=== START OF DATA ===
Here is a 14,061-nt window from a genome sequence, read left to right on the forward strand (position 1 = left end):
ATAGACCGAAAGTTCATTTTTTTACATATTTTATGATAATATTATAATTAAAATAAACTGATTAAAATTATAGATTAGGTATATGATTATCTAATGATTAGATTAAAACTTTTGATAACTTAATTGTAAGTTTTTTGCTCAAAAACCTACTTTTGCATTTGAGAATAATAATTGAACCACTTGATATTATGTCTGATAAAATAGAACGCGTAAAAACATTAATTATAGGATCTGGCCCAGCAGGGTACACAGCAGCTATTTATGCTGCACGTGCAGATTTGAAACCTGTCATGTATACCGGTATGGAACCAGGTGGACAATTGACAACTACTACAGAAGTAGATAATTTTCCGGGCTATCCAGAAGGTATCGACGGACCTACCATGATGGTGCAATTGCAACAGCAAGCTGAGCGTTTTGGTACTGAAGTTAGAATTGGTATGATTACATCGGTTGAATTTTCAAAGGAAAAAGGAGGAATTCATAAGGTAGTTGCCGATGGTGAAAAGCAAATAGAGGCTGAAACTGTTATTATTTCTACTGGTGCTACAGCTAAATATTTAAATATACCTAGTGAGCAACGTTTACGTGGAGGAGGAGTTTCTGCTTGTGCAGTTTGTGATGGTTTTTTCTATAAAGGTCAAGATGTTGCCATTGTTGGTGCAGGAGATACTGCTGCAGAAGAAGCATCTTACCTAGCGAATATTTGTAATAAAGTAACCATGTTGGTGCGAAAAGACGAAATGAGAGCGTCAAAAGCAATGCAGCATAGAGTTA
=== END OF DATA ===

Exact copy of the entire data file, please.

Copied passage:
Here is a 14,061-nt window from a genome sequence, read left to right on the forward strand (position 1 = left end):
ATAGACCGAAAGTTCATTTTTTTACATATTTTATGATAATATTATAATTAAAATAAACTGATTAAAATTATAGATTAGGTATATGATTATCTAATGATTAGATTAAAACTTTTGATAACTTAATTGTAAGTTTTTTGCTCAAAAACCTACTTTTGCATTTGAGAATAATAATTGAACCACTTGATATTATGTCTGATAAAATAGAACGCGTAAAAACATTAATTATAGGATCTGGCCCAGCAGGGTACACAGCAGCTATTTATGCTGCACGTGCAGATTTGAAACCTGTCATGTATACCGGTATGGAACCAGGTGGACAATTGACAACTACTACAGAAGTAGATAATTTTCCGGGCTATCCAGAAGGTATCGACGGACCTACCATGATGGTGCAATTGCAACAGCAAGCTGAGCGTTTTGGTACTGAAGTTAGAATTGGTATGATTACATCGGTTGAATTTTCAAAGGAAAAAGGAGGAATTCATAAGGTAGTTGCCGATGGTGAAAAGCAAATAGAGGCTGAAACTGTTATTATTTCTACTGGTGCTACAGCTAAATATTTAAATATACCTAGTGAGCAACGTTTACGTGGAGGAGGAGTTTCTGCTTGTGCAGTTTGTGATGGTTTTTTCTATAAAGGTCAAGATGTTGCCATTGTTGGTGCAGGAGATACTGCTGCAGAAGAAGCATCTTACCTAGCGAATATTTGTAATAAAGTAACCATGTTGGTGCGAAAAGACGAAATGAGAGCGTCAAAAGCAATGCAGCATAGAGTTA